Service members must meet several eligibility requirements before they can receive public housing assistance. Permission to participate is primarily established by income. Each state has different income requirements. However, recipients typically make 50 to 80 percent of an area’s median income. Other factors that are considered when determining public housing eligibility are:
- Citizenship status.
- Family size.
- Legal presence in the U.S.
When determining if an applicant meets application requirements, HUD case workers may ask for documentation to validate certain information. Often, representatives ask for items such as birth certificates and tax return documents. However, not all applicants will be requested to supply extra information.
Supportive Services for Veteran Families
Supportive Services for Veteran Families (SSVF) is another beneficial housing assistance program. It is government-funded and supports local organizations that assist service members and their families who are at risk of losing housing. In addition, SSVF can support homeless veterans to find suitable housing that meets their needs.
SSVF agencies are located nationwide. Case managers work with veterans individually. They contact local organizations that can help service members and their families find stable housing. However, before they can receive services, veterans must meet qualification criteria. Usually, they must provide proof of:
- Veteran status.
- Current housing status.
The SSV program has served more than 150,000 veterans. More than 80 percent of those members have found permanent housing. Evidently, there are beneficial programs available nationwide that target the needs of veterans and help resolve them.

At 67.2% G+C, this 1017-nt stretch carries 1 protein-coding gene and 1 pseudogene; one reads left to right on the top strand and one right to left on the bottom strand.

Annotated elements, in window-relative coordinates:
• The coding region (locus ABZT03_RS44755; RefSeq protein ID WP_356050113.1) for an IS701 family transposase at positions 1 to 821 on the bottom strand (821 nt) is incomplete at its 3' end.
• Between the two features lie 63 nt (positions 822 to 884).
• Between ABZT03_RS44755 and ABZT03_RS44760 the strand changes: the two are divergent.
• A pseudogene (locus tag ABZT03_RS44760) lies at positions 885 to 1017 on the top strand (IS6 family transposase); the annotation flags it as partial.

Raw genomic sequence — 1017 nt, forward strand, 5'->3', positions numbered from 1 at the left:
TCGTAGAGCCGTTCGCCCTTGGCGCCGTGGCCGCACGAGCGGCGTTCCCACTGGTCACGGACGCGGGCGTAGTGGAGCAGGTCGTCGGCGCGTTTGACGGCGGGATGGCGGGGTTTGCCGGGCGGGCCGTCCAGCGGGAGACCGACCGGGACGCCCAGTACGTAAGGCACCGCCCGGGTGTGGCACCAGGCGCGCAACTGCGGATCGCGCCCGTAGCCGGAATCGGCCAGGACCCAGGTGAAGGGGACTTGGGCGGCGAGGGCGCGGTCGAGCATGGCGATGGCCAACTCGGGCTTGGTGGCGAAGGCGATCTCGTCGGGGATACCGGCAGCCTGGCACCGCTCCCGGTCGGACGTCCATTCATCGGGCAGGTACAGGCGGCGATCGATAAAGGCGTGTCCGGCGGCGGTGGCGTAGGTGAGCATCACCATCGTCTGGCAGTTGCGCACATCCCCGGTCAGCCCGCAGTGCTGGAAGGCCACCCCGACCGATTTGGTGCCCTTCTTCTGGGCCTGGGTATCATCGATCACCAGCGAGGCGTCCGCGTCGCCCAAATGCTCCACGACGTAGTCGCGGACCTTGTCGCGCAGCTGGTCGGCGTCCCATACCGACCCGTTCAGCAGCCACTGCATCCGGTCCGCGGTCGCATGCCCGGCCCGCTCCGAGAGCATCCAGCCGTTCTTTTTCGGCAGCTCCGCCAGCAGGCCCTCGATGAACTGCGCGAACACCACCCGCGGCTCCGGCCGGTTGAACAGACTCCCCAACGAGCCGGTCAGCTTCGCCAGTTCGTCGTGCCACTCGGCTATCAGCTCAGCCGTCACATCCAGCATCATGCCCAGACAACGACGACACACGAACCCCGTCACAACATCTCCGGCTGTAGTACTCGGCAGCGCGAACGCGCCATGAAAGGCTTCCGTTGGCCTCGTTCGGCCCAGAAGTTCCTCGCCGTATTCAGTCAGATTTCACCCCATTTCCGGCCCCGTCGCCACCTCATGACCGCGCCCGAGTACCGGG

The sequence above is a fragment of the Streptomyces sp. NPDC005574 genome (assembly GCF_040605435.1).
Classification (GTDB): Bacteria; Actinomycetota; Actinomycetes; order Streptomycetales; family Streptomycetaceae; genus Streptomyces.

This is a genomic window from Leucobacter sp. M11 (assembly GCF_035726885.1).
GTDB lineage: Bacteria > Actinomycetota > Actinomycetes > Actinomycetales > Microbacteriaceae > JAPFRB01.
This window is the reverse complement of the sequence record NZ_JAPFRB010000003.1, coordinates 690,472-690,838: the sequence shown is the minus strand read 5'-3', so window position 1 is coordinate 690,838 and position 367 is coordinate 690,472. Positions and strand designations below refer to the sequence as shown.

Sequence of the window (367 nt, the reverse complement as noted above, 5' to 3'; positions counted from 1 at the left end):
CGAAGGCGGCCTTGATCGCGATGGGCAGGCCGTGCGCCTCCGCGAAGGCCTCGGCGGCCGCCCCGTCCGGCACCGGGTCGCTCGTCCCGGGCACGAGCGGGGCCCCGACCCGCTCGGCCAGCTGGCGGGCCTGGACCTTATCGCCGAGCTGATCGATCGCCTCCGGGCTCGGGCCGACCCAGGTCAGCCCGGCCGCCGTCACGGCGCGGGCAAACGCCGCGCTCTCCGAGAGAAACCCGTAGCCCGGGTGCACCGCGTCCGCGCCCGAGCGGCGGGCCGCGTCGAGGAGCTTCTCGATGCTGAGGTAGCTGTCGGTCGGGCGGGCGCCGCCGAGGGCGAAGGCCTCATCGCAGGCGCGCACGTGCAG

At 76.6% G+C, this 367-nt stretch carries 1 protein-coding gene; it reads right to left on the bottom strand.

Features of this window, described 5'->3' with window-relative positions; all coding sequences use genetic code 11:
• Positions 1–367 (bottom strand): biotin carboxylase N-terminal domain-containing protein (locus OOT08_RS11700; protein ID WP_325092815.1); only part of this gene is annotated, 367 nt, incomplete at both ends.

Special Housing Adaption
A benefits service that that aims to provide assistance specifically to veterans is the Adaptive Housing Grants program. It serves to cater disabled service members. The program provides financial assistance to veterans who want to make home modifications that will enable them to live more independently. Disabled veterans receive funding in the form of a grant in order to purchase, build or change their homes to meet the needs.
There are two types of grants available in the program: Specially Adapted Housing (SAH) and Special Housing Adaptation (SHA). SAH provides funding for veterans to enable them to build a home that is specially adapted for their disability needs. On the other hand, SHA allows veterans to make adjustments to their current home and adapt it to their needs.
To qualify for the SAH program, veterans must meet certain criteria. They must:
- Own or plan to own a home.
- Have a service-related disability.
There are specific definitions for which disabilities qualify for the program but typically blindness, severe burns and loss of limbs meet the requirements. SHA grant requirements are slightly different than those for SAH. SAH grant applicants must:
- Be blind in both eyes with 20/200 visual acuity or less.
- Have sustained severe burns.
- Have respiratory injuries.
- Have lost limbs or the use of both hands.
Under both grant programs, veterans must plan to make their adapted home their permanent residency for an extended period of time. In addition, eligible veterans can request up to three grants per one fiscal year. Grant awards cannot exceed $16,000.